There is a risk of catching Covid-19 everywhere in life, including on cruise ships. Unfortunately, I tested positive for Covid on the last day of my cruise, and I wanted to share my experience for what to you can reasonably expect.
I was sailing on a 7-night Alaska cruise from Vancouver, Canada.
Anecdotally, it seems far more people are worried about what your life is like onboard after testing positive in terms of your treatment onboard, rather than the effects of the virus.
Keep in mind my experience may vary from your experience, as regulations are changing all the time.
I certainly had read plenty of other people's experiences on various cruise lines to have a ballpark idea of what to expect, but after going through it myself, here's the important takeaways.
Before anything else, you will likely start feeling the effects of Covid. I'm sure most people start off in denial of what it could be. I certainly did.
My first symptom was a sore throat on the second-to-last day, but I had gotten up super early for the glacier viewing and stood outside for hours to watch it all, so I chalked it up to overdoing it. My energy levels were good and I had no temperature or any other symptoms.
As the evening came, I found myself getting quite tired and again, assumed it was a result of many days of touring Alaska.
That night, things got much worse and my fever rose along with an even worse sore throat. By the time dawn broke, I couldn't take it anymore and found a home covid test I brought onboard. Sure enough, it came up positive.
At this point, I felt miserable and called medical to inform them of my symptoms and positive test.
The next thing that happens is the medical team came up to our cabin and tested everyone.
The ship's doctor and nurse arrived to give us a quick antigen test each, and dropped off DayQuil, lozenges, and Tylenol to deal with the symptoms I was experiencing.
The doctor listened to my breathing and then told us we'd have the results very soon, likely within the hour. He also mentioned all the treatment was complimentary.
Almost exactly an hour later, I got a call that I was positive, but my wife and kids were negative.
Probably the biggest concern about Covid on a cruise ship is being quarantined. It's no secret there are inside cabins on every ship designated for Covid patients.
I was able to stay in my stateroom for two reasons: it was the last day of the cruise and we had a two bedroom suite.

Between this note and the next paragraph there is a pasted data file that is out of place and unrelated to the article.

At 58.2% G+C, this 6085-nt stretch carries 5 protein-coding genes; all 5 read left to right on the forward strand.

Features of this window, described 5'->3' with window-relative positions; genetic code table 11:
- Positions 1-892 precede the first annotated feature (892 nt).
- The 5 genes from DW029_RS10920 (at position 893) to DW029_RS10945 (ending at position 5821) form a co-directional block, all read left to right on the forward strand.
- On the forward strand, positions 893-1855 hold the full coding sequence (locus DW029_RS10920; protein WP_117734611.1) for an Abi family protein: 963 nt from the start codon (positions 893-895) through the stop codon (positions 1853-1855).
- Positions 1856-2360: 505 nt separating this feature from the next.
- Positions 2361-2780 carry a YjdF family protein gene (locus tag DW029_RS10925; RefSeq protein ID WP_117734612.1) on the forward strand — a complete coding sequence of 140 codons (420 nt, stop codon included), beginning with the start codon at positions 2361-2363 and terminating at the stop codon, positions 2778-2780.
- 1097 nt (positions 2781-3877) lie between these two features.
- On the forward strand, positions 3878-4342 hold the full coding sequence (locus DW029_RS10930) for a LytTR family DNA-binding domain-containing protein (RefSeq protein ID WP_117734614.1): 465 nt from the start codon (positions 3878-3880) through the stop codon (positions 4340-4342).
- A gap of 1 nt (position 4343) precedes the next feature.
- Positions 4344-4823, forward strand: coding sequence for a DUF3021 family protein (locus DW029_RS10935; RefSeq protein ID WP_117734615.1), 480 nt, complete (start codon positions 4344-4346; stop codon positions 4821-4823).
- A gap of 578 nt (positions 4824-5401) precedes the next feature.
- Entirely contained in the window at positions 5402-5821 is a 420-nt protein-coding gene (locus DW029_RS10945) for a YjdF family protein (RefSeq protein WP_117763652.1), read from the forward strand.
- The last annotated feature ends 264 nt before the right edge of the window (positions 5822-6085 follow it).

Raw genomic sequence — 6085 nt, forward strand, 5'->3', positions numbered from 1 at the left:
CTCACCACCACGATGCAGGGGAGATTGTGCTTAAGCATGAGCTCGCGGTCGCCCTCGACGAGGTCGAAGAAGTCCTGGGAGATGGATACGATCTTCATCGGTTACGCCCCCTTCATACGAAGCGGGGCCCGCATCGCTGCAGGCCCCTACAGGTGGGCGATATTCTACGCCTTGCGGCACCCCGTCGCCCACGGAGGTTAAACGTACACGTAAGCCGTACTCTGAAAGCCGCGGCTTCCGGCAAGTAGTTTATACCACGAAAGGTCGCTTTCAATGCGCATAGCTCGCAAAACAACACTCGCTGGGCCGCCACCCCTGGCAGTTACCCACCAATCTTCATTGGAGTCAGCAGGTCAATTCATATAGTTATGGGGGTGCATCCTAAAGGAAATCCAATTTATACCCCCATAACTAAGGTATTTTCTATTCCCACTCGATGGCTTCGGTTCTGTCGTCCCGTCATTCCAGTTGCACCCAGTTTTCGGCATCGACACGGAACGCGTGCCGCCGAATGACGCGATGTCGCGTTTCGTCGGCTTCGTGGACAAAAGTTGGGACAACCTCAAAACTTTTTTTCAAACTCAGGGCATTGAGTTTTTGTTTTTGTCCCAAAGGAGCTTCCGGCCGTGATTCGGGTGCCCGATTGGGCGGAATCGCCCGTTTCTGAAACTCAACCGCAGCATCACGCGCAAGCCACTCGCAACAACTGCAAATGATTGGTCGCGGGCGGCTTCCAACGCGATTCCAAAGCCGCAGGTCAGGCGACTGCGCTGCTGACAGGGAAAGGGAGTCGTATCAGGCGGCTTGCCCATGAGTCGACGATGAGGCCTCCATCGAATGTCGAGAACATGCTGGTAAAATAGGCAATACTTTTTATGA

The doctor explained that if I could quarantine myself in one of the bedrooms, I could remain there. That certainly seemed like a better idea than going elsewhere.
I was not to leave my cabin at all. My wife and kids could leave the cabin, but had to wear masks and were not allowed to eat in any restaurants.
Instead, we were allowed to order food from room service at no extra charge. After one or two orders, the room service rep started calling me to place orders before I could.
In terms of the food, it's the exact same room service menu as any other guest has access to. For dinner, we were able to order from the main dining room menu just to give us something different.
The room service food menu gets old quickly. Unlike the main dining room, there's no variations or new options. I could see how this could become frustrating if I had been in quarantine for a longer period.
You'll be provided with complimentary Voom and free phone service.
One thing that will stop is daily cleaning on your cabin.
Once you test positive, expect a lot of phone calls to check on you.
I was impressed by the amount of crew members that called to check on me, and give me information. I was concerned about not having access to all the questions about what happens next, but between the medical team and guest services, they ironed it all out.
The medical team called a number of times to check on how I felt, and were happy to provide more meds if I needed them.
Guest services also called to coordinate plans (more on that next). Also, both medical and guest services cross checked the other, asking me if the other had done certain things to ensure no balls were being dropped.
What to do after the cruise
Guest services provided me options for what I could do at the conclusion of the cruise.
Because we were in Canada, which has public health regulations requiring me to continue to isolate after the voyage ends, I was given three options:
First, I could disembark in Vancouver and quarantine in Canada for a minimum of 10 days (9 days since I had quarantined one day in my stateroom).
Second, I could disembark and take my rental car (that I had parked in Vancouver) and drive back to the U.S.
Third, stay onboard for the next sailing. This was a shock to me, but in the paperwork Royal Caribbean provided, it listed staying onboard as an option sometimes allowed if there's space for it.
I'd need to quarantine for 4 more days, and if I tested negative after that, I could get off the ship in port and resume normal cruise activities.
My family would need to test every day, but they would be able to enjoy the ship if they tested negative.
It was tempting to stay onboard, but the fear someone else could test positive (since they had been exposed to me) made it seem too risky.